On 20 April the Government announced a new scheme to issue convertible loan notes to companies struggling due to coronavirus. The Future Fund, which will be delivered in partnership with the British Business Bank, will provide convertible loans to UK companies from £125,000 to £5 million, subject to matched funding from private investors. The Government has issued the headline terms setting out the main features of the loans, and the scheme is due to formally launch in May 2020. The latest information can be found here.
What is it?
The Government is making £250 million available for this scheme, which is yet to open and will initially run to September 2020. Under the scheme, the Government will issue loans convertible to equity from £125,000 up to £5 million, provide the funding is matched by investors.
At the moment, little information is available and it is summarised below. Further detail is required to enable clarity on how the scheme will work in practice.
Who is eligible?
Businesses will be able to apply for the Future Fund if they:
- are an unlisted UK registered company
- have raised at least £250,000 in aggregate from private third-party investors in previous funding rounds in the last five years
- have a substantive economic presence in the UK
If a business is a member of a corporate group, only the ultimate parent (provided it is UK registered) will be eligible to receive a loan under the scheme.
What funding will be issued?
The Government will issue unsecured loans from at least £125,000 up to £5 million, in each case provided that the loans are matched by private third-party investors. The Government loan will represent no more than 50% of the bridge funding, but there will be no cap on the amount that matched investors can loan to the company (and therefore no cap on the aggregate bridge funding the company can receive).
Whilst it hasn't been explicitly stated yet that the matched funding will need to be in the form of convertible loan notes (i.e. the same form as the Future Fund), a number of the terms in the Government's term sheet indicate that it is expected that the matched funding will also be in the form of convertible loan notes.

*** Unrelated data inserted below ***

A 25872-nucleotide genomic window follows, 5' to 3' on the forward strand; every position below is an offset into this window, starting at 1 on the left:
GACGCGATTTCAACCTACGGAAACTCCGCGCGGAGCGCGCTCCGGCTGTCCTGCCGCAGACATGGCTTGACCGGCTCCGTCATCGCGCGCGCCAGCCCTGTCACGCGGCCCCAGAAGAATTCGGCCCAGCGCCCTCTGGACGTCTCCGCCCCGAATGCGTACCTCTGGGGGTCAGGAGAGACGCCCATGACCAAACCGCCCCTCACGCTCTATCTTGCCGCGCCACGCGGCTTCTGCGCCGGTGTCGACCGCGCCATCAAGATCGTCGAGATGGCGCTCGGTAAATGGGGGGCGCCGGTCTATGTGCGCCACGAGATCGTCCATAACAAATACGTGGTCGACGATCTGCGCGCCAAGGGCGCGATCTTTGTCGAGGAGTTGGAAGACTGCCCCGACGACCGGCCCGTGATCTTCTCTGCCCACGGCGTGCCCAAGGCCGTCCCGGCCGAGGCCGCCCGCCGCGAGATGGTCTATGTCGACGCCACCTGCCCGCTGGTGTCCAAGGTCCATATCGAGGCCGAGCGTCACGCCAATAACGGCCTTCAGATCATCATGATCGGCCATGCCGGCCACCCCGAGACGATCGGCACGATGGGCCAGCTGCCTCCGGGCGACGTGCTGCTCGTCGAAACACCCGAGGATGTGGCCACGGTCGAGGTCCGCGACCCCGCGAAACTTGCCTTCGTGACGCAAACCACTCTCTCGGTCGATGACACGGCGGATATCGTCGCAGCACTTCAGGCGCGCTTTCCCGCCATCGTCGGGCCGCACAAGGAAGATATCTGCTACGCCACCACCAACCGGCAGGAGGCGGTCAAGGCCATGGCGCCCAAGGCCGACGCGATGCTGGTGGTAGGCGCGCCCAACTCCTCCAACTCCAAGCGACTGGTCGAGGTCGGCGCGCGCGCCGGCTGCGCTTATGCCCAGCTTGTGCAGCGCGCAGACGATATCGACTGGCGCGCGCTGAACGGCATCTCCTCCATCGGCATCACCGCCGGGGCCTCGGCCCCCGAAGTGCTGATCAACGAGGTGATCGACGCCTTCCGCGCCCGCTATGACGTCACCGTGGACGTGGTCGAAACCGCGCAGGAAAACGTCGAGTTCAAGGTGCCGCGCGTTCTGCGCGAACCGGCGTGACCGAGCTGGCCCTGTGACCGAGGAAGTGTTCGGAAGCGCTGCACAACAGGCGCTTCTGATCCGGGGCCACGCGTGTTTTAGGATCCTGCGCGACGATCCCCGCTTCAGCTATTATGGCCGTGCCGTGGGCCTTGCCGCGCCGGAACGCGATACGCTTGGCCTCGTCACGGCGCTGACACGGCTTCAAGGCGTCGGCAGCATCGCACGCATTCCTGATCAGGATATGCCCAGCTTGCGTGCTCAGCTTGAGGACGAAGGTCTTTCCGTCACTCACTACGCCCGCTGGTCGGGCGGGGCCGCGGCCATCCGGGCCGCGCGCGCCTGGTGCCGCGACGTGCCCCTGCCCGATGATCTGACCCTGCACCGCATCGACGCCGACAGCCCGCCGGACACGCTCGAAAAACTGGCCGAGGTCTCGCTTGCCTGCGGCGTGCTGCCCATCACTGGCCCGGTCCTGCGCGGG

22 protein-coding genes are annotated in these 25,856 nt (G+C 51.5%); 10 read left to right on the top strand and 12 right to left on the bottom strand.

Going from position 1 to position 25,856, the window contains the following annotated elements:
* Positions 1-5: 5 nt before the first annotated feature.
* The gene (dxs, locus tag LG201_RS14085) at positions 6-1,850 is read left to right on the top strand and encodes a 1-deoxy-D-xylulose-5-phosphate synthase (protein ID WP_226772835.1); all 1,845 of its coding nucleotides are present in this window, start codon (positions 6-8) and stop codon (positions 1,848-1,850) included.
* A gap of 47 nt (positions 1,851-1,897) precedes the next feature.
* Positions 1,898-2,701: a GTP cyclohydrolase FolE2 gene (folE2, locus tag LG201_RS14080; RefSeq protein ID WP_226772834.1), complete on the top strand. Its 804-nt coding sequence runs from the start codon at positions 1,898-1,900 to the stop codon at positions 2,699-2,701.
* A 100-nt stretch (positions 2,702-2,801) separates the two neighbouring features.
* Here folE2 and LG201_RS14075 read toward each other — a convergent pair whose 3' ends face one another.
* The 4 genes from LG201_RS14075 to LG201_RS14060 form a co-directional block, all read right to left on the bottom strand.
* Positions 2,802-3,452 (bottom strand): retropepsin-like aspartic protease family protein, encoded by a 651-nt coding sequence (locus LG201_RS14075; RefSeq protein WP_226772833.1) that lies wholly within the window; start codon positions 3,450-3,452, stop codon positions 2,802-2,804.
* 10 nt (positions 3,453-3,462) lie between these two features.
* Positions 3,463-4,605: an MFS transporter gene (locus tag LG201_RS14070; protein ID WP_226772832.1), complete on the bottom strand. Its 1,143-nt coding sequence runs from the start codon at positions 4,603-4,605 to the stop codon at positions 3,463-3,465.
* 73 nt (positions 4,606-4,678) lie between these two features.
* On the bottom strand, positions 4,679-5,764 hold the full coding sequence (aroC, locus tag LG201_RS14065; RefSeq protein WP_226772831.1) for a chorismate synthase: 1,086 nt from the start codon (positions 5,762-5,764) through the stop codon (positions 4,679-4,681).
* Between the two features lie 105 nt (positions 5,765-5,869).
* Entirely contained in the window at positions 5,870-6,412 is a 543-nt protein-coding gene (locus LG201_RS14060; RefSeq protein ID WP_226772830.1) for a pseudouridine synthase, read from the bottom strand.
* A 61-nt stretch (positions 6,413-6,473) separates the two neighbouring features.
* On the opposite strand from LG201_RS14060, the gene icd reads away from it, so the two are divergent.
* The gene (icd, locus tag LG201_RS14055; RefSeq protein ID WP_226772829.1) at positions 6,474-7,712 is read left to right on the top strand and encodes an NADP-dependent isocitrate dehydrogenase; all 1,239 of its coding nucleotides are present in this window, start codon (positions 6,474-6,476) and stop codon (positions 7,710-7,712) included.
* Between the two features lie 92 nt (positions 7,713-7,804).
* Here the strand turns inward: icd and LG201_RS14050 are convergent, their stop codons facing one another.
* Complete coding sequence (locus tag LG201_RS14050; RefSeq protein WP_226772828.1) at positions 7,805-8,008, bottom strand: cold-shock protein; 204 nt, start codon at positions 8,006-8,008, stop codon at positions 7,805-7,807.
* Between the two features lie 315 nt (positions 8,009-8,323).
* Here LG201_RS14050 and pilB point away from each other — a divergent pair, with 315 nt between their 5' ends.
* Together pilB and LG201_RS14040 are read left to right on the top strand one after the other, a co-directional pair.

What can the money be used for?
The money can only be used for working capital purposes, and not to repay any borrowings, pay dividends or bonuses to staff / management / shareholders / consultants, or pay advisory, placement or bonus fees to external advisors in respect of the Government loan.
How will the loan convert?
- The loan will automatically convert to equity at a minimum 20% discount on the next fundraise, if the fundraise amount is at least equal to the bridge funding amount.
- There will be an option to convert to equity at a minimum 20% discount on the next fundraise if the fundraise amount is less than the bridge funding amount.
- On a sale or IPO or maturity, the loan will either convert at the discount to the price set by the most recent round, or be repaid at a 100% premium – if the latest round was before the bridge funding, there will be no discount.
The discount rate will be higher than 20% if a higher rate is agreed between the company and the matched investors.
On conversion, the loan will convert to the most senior class of shares in issue post-completion of that round.
It is worth noting that a 100% redemption premium is high compared to market standards for convertible loan notes. However, the term (36 months) is longer than usual, so the company has more time to enable conversion.
Is there a valuation cap?
A valuation cap sets the maximum valuation at which a convertible loan can convert to equity. The Government has not stipulated a cap on the price at which a Future Fund loan converts into equity on next funding round. However, where matched investors have agreed a cap, the Government will be entitled to those same terms.
Term and interest rate
The term of the loan is 36 months. The interest rate will be at least 8%, and higher if a higher rate is agreed with the matched investors.
Other things to note
If the company issues further convertible loans with more favourable terms, those terms will apply to the bridge funding under the scheme.
The company will be prohibited from creating any debt which is senior to the loan, other than bona fide senior debt from a person which is not an existing shareholder or matched investors.
Convertible loans are not EIS eligible, so it will be interesting to see if the Government will be willing to match EIS compatible investments (i.e. via an advanced subscription agreement) as well as convertible loans.
How to apply and what documentation will be used?
At this stage, it still isn't clear how businesses will be able to apply or what documentation will be used. It could be that the Government issue standard documents, or that businesses will be free to draft their own instruments based on the Government's list of terms.
What next if you think the Future Fund might be right for your business?
Whilst we await further details regarding the Future Fund, we recommend engaging with third parties who may be willing to match Government funding under the scheme. You can also consider what corporate approvals you may need to obtain at board and shareholder level to approve the funding, and whether any consents from existing lenders may also be required.